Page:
SOCI1 Final Review

SOCI1 Final Review - SOCI1 Final Chapter Summaries Intro:...

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SOCI1 Final Chapter Summaries “Intro: Race, Ethnicity, and Immigration” by Blair-Loy Race is a cultural structure that is institutionalized into the social structures of immigration policies, house segregation, educational systems, and job opportunities. Although race is a cultural structure, it is socially defined. Definitions and restrictions on race are different in various social groups and communities. Race and ethnicity is asserted and ascribed. Assertion is when one person embraces an identity, and ascription is what others assign one to be (Blair-Loy 151). Cultural structures shape the influence of social class on their educational experiences. For some minorities, however, education doesn’t allow for much more mobility if they are from low-income families (152). “ A Constructionist Approach” by Cornell and Hartmann Race is defined as “a human group defined by itself or others as a distinct by virtue of perceived common physical characteristics that are held to be inherent” (lecture). In another words, it is how a group is perceived. Race is not an inevitable categorization. Instead, it is a social construction and changes indefinitely. It embodies a process in which others identify others. Race is invented but has real effects on our lives (discussion). P. 153 Ethnicity is different from race in that it is a “collectivity within a larger society having real or putative common ancestry, memories of a shared historical past, and a cultural focus on one or more symbolic elements defined as the epitome of their peoplehood” (lecture). Ethnicity is real or assumed shared ancestry with others, and it is based on one’s region, religion, or community. It also relates to how one identifies himself. P. 154 Cornell and Hartmann argue that race and ethnicity are the social products of ascription and assignment, and assertion. Ascription is what others claim we are, and assertion is what we claim to be. Both are reciprocal processes and change over time (lecture). P. 158 Ethnic communities participate in their own construction and reproduction of their race in several ways. They establish organizations, promote research into their ethnic history/culture, retell historical stories in celebration of their ethnic group, practice cultural traditions, etc (Cornell, Hartmann 159). Asserted and ascribed identities can be either thick or thin. Thick identities comprehensively organize one’s social life, while thin identities minimally organizes social life (162). The constructionist approach to race and ethnicity sees it as a changing and diverse process. An established ethnic/racial identitiy becomes a lens through which people interpret and see the world around them (172). The idea of hidden identities is brought up in the reading as well. Hidden identities involve the privilege to be a part of the dominant group. For example, in America, white is the dominant race (therefore, the hidden ethnicity… people don’t segregate them, they use them as a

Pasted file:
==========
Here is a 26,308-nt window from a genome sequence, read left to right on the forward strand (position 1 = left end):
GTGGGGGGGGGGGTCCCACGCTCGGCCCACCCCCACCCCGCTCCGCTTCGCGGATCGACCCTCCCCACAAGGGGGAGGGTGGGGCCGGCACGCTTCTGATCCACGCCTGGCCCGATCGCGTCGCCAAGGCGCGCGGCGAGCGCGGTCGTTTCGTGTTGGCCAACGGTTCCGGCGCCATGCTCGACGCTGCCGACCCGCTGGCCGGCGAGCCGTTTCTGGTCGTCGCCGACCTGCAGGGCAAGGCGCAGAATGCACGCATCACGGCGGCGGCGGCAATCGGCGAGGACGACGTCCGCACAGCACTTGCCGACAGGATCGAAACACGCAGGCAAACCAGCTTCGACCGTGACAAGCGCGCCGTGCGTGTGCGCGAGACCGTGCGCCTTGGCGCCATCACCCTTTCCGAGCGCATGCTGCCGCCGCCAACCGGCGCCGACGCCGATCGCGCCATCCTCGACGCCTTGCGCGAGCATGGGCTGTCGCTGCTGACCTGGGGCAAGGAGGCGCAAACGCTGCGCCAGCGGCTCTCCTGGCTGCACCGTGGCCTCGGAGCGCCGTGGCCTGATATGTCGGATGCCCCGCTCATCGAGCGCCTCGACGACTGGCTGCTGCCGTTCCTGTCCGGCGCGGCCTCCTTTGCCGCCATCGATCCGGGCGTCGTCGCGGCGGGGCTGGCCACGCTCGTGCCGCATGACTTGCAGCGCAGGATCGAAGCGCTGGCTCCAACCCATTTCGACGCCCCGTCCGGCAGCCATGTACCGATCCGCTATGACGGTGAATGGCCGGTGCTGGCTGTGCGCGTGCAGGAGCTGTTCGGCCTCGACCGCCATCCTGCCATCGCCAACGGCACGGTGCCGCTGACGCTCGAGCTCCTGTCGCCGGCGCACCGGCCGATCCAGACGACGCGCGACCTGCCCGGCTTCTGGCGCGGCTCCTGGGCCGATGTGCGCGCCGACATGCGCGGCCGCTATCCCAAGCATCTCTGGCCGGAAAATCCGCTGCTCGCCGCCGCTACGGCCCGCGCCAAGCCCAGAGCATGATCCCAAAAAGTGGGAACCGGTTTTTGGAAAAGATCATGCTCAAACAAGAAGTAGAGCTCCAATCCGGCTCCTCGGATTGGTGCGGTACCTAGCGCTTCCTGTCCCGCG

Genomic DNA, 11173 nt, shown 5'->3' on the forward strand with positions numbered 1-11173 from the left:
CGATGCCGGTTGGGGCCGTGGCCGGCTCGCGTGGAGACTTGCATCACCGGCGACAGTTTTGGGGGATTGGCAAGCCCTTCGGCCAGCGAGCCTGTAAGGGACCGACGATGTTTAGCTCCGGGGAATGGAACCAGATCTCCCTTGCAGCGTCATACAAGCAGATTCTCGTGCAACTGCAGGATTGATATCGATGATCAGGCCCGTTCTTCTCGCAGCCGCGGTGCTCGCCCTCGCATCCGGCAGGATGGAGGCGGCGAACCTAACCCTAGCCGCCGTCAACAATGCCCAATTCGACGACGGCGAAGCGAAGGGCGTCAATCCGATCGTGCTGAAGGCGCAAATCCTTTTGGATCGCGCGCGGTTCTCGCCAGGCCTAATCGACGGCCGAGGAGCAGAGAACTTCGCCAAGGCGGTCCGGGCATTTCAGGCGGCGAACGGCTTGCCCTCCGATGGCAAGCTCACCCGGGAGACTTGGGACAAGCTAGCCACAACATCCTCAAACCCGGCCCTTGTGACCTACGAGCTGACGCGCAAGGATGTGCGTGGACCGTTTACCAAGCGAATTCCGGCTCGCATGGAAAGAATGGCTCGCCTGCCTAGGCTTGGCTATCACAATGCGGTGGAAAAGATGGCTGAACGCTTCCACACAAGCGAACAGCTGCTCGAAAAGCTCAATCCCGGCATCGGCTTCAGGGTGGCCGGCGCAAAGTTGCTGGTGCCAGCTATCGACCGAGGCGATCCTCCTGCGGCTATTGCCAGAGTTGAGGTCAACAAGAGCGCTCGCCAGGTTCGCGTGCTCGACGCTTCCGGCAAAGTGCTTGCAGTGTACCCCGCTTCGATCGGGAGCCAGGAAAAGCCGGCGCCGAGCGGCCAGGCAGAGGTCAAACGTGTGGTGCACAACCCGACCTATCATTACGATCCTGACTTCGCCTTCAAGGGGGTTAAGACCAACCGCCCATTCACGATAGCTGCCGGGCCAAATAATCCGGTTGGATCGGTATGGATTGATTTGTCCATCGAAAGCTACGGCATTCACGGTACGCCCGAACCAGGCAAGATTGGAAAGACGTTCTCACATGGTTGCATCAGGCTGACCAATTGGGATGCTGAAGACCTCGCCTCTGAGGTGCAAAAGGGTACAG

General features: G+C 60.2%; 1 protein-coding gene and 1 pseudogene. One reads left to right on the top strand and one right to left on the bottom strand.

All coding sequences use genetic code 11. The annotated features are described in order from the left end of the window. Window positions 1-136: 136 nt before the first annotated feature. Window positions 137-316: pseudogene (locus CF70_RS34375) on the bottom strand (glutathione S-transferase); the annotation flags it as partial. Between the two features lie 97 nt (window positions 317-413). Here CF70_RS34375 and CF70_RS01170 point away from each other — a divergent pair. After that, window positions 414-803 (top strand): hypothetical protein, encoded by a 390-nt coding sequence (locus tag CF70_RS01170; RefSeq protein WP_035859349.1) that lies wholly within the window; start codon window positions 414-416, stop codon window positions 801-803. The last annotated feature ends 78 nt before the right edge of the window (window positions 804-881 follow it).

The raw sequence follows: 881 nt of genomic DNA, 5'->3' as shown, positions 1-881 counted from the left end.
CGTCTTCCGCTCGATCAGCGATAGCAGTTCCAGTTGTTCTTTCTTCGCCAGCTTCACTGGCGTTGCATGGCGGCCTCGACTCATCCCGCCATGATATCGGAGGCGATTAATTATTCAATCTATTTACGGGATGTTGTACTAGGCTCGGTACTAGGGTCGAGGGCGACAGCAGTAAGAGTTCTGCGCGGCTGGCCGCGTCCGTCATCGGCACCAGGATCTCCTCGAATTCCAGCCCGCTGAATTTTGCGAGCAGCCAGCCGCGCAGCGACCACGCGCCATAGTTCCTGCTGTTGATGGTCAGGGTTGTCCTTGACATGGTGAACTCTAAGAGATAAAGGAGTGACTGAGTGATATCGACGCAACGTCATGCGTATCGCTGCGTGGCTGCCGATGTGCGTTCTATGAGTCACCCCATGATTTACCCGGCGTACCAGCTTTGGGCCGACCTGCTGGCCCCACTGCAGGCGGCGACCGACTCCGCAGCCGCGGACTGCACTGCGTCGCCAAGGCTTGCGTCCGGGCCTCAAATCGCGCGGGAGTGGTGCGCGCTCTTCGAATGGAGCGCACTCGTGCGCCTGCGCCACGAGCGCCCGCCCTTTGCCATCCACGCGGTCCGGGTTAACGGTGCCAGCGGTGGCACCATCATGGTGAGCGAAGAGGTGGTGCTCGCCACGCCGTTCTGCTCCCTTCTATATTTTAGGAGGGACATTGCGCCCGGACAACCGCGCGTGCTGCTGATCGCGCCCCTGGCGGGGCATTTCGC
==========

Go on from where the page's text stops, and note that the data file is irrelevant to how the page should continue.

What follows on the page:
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SOCI1 Final Review - SOCI1 Final Chapter Summaries Intro:...

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